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Friday, August 23, 2013

Backpacking in the Adirondacks

There exists in the world a lure that cannot be satisfied by the ways of technology, which must be seen from the wilds of nature and heard through the depths of tranquillity, vice the emptiness remains. Along the open road this journey began into the High Peaks of the Adirondack Mountains. Two days of backpacking through the forests and peaks to the summit of Mount Marcy and back around the valleys beyond awaited with the mist of a cool morning.

The five of us standing outside the Marcy Dam with a clear view to the distant peak we were about to climb.

There is something about the mountain lakes and verdant foliage covering the slopes that, however many times I see it, never fails to hold my captivation. The feeling of standing there was surreal, and even many hours gone does not cease to hold that feeling.

Midway to the summit, the Indian Falls sit atop a massive slab of rock with a view of Algonquin Mountain in the middle flanked by its sister peaks.

All over the mountainside, these purple flowers grow by their lonesome or in clusters, standing out against the greens and yellows and browns with their vibrant hue.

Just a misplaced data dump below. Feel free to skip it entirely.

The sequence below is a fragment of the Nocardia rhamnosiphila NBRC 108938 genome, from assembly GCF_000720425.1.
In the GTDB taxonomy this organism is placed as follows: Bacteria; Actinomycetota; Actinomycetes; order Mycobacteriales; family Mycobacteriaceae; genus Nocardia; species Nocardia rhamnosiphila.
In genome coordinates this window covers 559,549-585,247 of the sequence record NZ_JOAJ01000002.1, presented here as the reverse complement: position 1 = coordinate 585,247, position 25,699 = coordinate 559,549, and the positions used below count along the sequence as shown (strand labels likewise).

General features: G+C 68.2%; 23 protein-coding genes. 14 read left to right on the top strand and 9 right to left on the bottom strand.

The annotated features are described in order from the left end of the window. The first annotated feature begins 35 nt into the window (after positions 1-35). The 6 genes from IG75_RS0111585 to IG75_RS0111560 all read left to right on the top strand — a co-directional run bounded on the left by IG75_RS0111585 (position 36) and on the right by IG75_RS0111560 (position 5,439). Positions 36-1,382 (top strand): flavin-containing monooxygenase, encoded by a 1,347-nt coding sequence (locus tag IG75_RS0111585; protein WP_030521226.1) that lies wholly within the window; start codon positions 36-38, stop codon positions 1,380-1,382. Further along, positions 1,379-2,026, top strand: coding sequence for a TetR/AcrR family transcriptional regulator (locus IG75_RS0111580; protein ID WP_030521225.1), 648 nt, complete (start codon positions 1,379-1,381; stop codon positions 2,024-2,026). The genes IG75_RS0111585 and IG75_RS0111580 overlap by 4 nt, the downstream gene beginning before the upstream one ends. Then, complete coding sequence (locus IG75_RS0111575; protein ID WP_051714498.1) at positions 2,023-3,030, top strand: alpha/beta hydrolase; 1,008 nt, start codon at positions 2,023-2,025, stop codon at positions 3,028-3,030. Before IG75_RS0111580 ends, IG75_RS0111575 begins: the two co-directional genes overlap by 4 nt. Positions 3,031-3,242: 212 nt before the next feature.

On the trail to the summit, cairns mark the path built by hikers over the years. Piles of rock, there is something inexplicable about them that portrays the utterly placid stature of the mountains and the harmonic balance between man and nature. For decades, they will stand to endure the wind and rain without toppling, and when that day comes, someone will begin to rebuild them to be larger and stronger than before. Both a physical and symbolic guide from the past generations to the new of what challenges await.

Thus marks the summit of Mt. Marcy. Scores of peaks outline the horizon through the summoning clouds of an afternoon thunderstorm, none of which climb to her heights. Of the 46 High Peaks, Mt. Marcy is the highest, and provides a breathtaking view in every direction of the rolling valleys and lush forests.

Well above the treeline, only grasses and lichen grow at the summit.

Lake Tear of the Clouds is, in a basin on the slopes of Marcy, the highest altitude lake in the state of New York. Fed by the cool mountain streams, it is a welcome solace from the steep, rocky descent.

Moss carvings on a river rock

Along a lower lakefront, boardwalks and stairways guide the trail through the rocks towards Avalanche Pass, a sharp crack in the mountains where the land fell away long ago.

At the river crossings, the forests give way to pillars of balancing rocks, like smaller cairns with an equal tranquillity to their stature. Through over 5,000 feet of elevation gain and three hours of pouring rain in the evening, a dinner of rice, lake water and various meats cooked in the rain, and one of the most spectacular two days of scenery I have ever seen, Mount Marcy was my first of the 46 High Peaks, and will certainly not be the last.

1 comment:

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